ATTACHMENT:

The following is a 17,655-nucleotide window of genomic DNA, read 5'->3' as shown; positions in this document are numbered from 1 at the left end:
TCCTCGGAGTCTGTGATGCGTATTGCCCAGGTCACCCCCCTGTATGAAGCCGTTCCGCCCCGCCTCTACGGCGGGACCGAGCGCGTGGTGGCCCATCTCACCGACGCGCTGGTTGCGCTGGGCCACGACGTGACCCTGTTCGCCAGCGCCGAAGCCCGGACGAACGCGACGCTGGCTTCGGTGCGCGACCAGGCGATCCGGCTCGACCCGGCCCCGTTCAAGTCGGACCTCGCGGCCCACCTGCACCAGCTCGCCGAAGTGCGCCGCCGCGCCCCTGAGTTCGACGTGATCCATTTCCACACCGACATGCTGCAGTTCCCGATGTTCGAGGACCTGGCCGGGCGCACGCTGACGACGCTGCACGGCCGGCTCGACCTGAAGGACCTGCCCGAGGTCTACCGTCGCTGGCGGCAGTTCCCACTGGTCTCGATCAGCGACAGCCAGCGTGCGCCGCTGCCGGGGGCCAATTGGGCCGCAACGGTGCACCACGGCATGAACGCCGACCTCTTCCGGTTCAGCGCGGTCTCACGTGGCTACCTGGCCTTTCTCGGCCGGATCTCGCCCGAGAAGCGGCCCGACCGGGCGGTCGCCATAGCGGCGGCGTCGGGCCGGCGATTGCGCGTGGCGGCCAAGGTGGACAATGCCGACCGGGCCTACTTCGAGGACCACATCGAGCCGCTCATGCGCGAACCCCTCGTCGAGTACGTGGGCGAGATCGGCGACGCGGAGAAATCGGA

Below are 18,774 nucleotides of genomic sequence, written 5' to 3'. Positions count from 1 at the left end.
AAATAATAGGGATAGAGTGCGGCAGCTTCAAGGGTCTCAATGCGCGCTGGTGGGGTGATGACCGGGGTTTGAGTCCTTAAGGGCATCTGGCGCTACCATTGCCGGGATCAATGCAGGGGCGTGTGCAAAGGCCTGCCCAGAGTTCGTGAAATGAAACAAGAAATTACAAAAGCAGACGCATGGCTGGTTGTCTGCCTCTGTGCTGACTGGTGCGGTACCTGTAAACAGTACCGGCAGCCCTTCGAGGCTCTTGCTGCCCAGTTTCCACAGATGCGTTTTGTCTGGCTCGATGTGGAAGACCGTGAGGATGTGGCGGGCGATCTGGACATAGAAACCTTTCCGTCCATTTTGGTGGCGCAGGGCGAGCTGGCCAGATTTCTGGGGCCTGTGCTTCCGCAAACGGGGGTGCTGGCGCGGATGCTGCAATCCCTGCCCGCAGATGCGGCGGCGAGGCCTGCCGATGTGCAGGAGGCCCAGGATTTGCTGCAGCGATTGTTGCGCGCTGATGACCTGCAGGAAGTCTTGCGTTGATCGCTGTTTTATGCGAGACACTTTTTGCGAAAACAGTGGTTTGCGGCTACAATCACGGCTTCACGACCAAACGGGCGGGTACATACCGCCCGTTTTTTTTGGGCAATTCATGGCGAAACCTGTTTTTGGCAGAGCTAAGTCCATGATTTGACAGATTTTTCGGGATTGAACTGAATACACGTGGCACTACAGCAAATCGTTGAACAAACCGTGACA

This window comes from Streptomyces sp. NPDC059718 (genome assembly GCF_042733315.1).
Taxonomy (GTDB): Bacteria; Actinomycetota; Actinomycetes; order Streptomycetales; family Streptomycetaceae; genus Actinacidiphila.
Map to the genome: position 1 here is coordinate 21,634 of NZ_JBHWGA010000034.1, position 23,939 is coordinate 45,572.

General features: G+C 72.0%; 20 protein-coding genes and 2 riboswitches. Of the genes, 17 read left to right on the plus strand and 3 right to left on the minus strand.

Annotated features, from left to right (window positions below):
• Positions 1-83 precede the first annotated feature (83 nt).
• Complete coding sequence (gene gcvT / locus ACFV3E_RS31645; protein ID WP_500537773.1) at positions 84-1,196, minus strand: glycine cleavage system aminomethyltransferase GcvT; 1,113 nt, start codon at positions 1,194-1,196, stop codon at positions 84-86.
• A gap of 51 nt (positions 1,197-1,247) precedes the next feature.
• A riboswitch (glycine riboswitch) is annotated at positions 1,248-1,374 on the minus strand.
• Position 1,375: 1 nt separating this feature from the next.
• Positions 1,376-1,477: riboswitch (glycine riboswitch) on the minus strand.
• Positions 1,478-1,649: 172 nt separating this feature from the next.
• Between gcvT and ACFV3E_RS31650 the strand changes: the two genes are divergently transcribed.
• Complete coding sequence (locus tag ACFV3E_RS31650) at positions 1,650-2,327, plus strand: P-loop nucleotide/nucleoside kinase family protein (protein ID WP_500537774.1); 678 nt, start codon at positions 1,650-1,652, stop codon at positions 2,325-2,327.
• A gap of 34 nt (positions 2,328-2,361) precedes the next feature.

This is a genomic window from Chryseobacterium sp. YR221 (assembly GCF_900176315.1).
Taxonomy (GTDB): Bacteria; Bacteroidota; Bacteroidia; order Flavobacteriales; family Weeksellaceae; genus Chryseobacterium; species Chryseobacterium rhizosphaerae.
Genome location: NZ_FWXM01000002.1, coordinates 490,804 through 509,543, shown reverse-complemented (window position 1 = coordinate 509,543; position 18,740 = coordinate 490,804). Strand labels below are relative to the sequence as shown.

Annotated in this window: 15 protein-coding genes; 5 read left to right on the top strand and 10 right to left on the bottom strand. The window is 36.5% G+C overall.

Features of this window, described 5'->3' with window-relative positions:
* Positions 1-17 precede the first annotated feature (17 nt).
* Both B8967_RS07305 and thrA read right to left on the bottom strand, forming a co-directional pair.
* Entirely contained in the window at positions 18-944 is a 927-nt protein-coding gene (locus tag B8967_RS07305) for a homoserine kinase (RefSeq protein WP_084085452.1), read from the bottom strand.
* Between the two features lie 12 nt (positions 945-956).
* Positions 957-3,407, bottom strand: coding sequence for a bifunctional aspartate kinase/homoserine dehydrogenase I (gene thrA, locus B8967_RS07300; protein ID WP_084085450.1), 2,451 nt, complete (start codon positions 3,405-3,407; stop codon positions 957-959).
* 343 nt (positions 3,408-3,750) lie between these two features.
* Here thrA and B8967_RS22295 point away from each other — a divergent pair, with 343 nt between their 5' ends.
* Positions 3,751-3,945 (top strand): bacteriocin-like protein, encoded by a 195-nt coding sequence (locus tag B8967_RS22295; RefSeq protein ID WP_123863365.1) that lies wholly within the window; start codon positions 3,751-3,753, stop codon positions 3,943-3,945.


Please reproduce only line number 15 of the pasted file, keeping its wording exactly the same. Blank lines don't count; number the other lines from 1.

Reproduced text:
• Positions 1,376-1,477: riboswitch (glycine riboswitch) on the minus strand.